Why Do I Have to Pay to Process Donated Meat?


Some people choose to donate all or part of their animal's meat to those who need it rather than take the meat home. Reasons vary - maybe your freezer is full, maybe your wife doesn't like venison, or maybe you don't want to pay the sometimes expensive freight required to ship the meat home.

Whatever the reason, I do require you to pay for the processing, even if you never see the meat again.

Of course, all hunters understand the ethics of not wasting game. But, the best way to explain Wilderness Connection's "pay your own processing" policy is by giving you two very recent examples.

My first example is of a hunter who brought a videographer along on an archery hunt. He was marketing his footage to one very well known specialty hunting product manufacturer as well as a very well known camouflage clothing manufacturer. Ours was hunt number 2 of a 4 hunt western tour. He had already killed a decent bull in Utah, and after hunting with us was on his way to Wyoming and Idaho.

Now, this gentleman was a very good hunter, and very pleasant to hunt and deal with, but after killing a bull and getting ready to leave the ranch wanted nothing to do with the meat. He absolutely refused to even pay for processing, let alone take the meat. Let me remind you, he was on hunt #2 of 4 hunts, and didn't want to part with another $150 to pay for processing! This is not only poor ethics, but also a very poor reflection on the hunting industry. Do me a favor: remember this very true story the next time you watch a hunting video or hunting show.

My second example also happened very recently. We had a very warm, dry hunting season and elk hunting was tough. Frustrated with the hunting conditions, a gentleman from New York State killed a small, immature mule buck to just fill a tag. Now, this is no reflection on New York hunters as I've had the pleasure of hunting with many fine New York gentlemen over the years. However, this gentleman got very nasty when I told him he had to pay for the processing, even though he wanted none of the meat.

His argument went like this "In New York, we can just shoot an animal and drop it off at a food bank and the state will pay for all the processing. After all, people really need the meat, and why shouldn't the state pay for the processing?"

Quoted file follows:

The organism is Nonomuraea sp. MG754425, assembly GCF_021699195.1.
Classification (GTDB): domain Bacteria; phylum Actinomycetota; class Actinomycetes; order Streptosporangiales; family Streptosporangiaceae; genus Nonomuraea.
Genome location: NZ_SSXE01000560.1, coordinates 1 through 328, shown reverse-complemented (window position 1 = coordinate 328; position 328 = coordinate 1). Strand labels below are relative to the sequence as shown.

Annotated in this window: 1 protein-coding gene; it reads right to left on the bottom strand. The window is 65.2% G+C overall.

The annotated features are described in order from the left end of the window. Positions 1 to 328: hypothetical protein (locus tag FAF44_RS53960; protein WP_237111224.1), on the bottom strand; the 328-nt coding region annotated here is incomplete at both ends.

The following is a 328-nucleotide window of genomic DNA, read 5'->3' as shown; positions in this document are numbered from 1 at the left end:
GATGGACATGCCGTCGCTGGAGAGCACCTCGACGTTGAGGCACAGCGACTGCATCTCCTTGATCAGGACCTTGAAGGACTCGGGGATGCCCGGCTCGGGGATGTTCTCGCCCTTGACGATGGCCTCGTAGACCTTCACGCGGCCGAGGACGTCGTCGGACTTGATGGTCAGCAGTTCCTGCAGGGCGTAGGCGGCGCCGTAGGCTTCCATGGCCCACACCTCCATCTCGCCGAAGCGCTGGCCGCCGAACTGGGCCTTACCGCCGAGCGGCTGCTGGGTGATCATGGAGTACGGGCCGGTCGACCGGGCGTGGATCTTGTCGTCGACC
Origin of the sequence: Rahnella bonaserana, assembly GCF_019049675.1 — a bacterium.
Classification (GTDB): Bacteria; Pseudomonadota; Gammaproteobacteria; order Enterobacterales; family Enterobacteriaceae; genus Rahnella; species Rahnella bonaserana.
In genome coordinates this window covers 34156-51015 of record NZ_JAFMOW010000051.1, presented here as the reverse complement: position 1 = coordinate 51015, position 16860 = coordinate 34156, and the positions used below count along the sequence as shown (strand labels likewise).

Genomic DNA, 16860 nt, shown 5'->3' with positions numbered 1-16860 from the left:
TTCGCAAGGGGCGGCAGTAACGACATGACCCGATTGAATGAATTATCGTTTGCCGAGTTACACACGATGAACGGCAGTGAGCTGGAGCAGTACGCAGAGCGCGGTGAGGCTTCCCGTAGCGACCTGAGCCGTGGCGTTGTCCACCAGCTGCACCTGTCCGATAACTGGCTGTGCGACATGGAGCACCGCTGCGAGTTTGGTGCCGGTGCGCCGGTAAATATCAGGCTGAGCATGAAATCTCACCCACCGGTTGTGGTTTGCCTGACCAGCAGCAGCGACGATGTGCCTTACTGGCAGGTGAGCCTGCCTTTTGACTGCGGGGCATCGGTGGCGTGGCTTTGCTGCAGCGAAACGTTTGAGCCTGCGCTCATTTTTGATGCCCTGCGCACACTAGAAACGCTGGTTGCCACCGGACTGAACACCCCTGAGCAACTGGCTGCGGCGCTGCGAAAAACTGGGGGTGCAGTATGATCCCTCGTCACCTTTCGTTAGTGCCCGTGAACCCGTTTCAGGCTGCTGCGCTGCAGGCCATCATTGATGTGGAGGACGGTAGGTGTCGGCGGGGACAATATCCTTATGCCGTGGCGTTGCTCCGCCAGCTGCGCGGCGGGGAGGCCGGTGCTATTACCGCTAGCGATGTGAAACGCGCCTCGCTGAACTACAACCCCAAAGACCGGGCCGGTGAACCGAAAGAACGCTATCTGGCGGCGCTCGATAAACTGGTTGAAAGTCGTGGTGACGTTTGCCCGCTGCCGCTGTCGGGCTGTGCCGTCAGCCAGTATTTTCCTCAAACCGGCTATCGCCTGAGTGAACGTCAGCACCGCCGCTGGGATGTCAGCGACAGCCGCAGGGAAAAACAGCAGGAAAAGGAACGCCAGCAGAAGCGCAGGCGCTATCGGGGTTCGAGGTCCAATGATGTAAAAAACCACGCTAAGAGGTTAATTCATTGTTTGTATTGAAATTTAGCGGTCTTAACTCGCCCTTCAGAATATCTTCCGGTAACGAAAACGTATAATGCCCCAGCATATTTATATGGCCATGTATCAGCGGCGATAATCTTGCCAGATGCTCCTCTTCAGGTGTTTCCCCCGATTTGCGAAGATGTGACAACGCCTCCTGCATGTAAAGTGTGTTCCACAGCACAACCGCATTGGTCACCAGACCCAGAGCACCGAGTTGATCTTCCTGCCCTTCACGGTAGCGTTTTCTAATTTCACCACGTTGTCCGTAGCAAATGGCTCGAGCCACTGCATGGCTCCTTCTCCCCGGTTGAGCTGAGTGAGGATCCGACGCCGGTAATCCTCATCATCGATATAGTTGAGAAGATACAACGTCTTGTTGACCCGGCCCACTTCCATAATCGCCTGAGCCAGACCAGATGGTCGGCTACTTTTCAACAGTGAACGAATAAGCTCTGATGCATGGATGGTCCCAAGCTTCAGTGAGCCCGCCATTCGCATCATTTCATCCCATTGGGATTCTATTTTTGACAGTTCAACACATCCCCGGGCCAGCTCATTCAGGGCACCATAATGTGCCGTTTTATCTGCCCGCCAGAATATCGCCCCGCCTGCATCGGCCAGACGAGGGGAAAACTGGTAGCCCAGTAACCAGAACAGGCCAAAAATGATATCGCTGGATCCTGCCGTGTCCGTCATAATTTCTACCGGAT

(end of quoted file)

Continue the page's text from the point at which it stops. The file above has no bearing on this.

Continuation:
Here's my argument: Montana does not have a program to pay for donated meat processing. A program similar to New York's could only be paid for by hunting license fee increases. The New York City metro area alone has a population of around 18 million people - the entire state of Montana has yet to reach 1 million. I know people that need meat in Montana, and if they're not able to hunt their own, they also don't have the ability or knowledge to process their own "donated" animal. So, if these people accept a donated animal, you're actually "donating" them a $150 debt to the local game processor.

After hearing my argument, the hunter said, "If I had known that I would have never shot the deer."

I should note one additional fact: I've never had a hunter harvest an animal that he or she is proud of and complain about paying for processing. Never. (In addition, this particular New York hunter had signed our contract for services prior to his hunt that very clearly outlined our policy.)

In short, I don't think a hunter has to eat even a bite of the animal he harvested. We at Wilderness Connection are going to take extremely good care of the animal after you harvest it. I have no problem with you donating the meat to the food bank, as long as you understand that I expect you to pay for the processing.


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